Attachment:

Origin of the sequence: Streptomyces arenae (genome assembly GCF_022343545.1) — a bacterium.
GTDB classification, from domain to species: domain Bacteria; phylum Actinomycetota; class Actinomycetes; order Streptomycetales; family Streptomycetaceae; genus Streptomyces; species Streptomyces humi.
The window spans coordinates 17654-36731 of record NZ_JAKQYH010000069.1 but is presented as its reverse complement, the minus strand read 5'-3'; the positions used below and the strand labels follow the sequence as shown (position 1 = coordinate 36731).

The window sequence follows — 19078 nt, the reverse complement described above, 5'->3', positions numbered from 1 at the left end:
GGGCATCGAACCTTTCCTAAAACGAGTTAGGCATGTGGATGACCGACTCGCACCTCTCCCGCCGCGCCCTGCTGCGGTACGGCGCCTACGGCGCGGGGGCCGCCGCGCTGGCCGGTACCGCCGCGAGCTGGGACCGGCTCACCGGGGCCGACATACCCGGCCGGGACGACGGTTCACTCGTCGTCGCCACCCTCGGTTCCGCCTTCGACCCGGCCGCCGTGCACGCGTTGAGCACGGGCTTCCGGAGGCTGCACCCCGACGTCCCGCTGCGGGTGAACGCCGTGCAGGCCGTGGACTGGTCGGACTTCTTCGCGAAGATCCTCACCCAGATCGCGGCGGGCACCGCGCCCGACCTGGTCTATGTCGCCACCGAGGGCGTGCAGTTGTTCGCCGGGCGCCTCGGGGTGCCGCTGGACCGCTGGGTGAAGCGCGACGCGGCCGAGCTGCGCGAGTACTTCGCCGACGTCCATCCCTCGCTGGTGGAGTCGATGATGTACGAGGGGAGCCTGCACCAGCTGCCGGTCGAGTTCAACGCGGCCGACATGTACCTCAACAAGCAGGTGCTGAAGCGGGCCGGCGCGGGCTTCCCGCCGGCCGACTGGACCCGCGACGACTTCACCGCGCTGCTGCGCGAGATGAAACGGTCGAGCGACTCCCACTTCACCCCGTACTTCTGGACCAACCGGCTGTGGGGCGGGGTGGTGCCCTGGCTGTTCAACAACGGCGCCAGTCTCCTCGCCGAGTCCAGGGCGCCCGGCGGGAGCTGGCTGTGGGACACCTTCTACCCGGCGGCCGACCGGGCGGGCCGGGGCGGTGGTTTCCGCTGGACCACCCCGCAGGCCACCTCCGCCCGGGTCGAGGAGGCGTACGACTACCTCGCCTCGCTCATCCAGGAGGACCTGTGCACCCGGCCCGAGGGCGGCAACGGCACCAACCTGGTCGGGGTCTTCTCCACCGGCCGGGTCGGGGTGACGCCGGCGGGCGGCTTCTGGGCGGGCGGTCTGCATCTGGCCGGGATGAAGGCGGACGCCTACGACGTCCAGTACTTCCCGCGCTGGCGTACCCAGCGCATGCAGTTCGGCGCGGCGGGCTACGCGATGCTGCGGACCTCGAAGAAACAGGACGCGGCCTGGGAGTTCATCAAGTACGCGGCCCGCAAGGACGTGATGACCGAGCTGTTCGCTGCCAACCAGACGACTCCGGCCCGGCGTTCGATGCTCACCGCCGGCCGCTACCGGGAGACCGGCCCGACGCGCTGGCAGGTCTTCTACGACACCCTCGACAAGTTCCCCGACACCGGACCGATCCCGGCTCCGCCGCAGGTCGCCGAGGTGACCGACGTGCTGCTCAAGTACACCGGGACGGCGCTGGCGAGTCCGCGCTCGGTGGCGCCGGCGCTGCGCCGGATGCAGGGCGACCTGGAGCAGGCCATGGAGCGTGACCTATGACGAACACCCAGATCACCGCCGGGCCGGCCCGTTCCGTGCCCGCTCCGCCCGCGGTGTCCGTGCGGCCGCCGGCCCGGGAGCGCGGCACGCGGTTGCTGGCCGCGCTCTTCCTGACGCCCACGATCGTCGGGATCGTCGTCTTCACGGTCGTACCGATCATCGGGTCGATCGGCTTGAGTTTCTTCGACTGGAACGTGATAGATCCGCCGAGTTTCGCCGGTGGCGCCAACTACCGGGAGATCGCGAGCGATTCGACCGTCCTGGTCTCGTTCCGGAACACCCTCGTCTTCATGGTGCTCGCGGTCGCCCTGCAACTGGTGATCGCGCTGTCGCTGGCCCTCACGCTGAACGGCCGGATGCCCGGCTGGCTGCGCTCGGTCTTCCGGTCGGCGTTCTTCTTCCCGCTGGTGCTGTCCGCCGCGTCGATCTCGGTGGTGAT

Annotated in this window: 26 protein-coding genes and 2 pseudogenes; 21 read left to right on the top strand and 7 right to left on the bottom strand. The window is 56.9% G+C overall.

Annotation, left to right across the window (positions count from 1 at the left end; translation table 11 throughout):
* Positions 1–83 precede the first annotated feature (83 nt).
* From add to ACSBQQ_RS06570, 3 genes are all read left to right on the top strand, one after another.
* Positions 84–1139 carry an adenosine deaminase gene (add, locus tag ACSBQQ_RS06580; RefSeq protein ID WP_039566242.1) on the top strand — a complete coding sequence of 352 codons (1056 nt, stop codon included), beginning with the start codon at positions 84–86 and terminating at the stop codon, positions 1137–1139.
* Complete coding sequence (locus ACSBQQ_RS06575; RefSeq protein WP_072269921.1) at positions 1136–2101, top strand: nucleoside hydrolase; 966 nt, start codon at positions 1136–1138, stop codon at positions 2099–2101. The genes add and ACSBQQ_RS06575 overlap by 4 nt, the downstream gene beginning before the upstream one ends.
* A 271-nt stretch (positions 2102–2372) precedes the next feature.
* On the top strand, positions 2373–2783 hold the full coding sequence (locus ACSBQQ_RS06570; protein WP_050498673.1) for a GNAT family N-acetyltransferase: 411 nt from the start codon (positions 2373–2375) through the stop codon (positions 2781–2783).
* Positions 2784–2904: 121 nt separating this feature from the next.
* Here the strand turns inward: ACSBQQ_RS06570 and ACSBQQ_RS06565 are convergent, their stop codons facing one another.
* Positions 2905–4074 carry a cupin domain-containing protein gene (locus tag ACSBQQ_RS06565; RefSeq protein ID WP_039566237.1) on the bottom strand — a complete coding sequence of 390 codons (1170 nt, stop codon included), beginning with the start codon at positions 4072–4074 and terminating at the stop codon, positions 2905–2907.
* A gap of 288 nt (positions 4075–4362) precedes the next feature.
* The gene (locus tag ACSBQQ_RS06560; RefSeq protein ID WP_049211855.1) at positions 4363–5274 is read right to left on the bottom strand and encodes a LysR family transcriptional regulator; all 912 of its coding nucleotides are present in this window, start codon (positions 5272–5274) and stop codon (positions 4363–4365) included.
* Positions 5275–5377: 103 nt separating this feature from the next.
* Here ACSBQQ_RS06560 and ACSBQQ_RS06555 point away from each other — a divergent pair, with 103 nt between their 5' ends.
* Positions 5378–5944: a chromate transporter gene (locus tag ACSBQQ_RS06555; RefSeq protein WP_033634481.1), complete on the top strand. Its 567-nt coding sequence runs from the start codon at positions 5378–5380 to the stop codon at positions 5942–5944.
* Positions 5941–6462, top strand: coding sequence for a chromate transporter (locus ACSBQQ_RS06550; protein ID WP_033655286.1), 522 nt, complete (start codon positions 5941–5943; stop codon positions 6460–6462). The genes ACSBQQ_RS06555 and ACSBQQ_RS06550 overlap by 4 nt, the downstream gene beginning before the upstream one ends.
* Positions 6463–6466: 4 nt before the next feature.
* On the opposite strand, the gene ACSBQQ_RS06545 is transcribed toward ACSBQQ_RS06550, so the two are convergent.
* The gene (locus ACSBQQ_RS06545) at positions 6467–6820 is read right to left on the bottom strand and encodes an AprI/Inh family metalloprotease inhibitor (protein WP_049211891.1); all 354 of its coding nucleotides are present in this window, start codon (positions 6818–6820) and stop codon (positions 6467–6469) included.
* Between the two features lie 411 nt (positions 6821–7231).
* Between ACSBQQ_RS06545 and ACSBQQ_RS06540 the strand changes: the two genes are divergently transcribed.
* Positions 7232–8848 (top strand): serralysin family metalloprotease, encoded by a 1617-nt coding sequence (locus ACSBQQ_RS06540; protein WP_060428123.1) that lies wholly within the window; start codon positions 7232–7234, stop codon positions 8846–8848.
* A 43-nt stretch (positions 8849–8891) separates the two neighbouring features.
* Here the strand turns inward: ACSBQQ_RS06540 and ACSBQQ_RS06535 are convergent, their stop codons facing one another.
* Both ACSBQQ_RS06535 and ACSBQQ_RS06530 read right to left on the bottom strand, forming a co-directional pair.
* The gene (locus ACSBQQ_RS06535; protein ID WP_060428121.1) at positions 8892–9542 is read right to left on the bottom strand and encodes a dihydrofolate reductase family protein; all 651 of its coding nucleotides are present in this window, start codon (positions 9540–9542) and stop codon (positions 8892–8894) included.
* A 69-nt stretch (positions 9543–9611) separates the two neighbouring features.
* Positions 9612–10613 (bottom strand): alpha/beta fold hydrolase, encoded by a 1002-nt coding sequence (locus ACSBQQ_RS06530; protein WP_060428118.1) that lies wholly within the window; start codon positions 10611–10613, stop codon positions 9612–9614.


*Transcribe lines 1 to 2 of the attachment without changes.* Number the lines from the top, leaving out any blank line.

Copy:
Origin of the sequence: Streptomyces arenae (genome assembly GCF_022343545.1) — a bacterium.
GTDB classification, from domain to species: domain Bacteria; phylum Actinomycetota; class Actinomycetes; order Streptomycetales; family Streptomycetaceae; genus Streptomyces; species Streptomyces humi.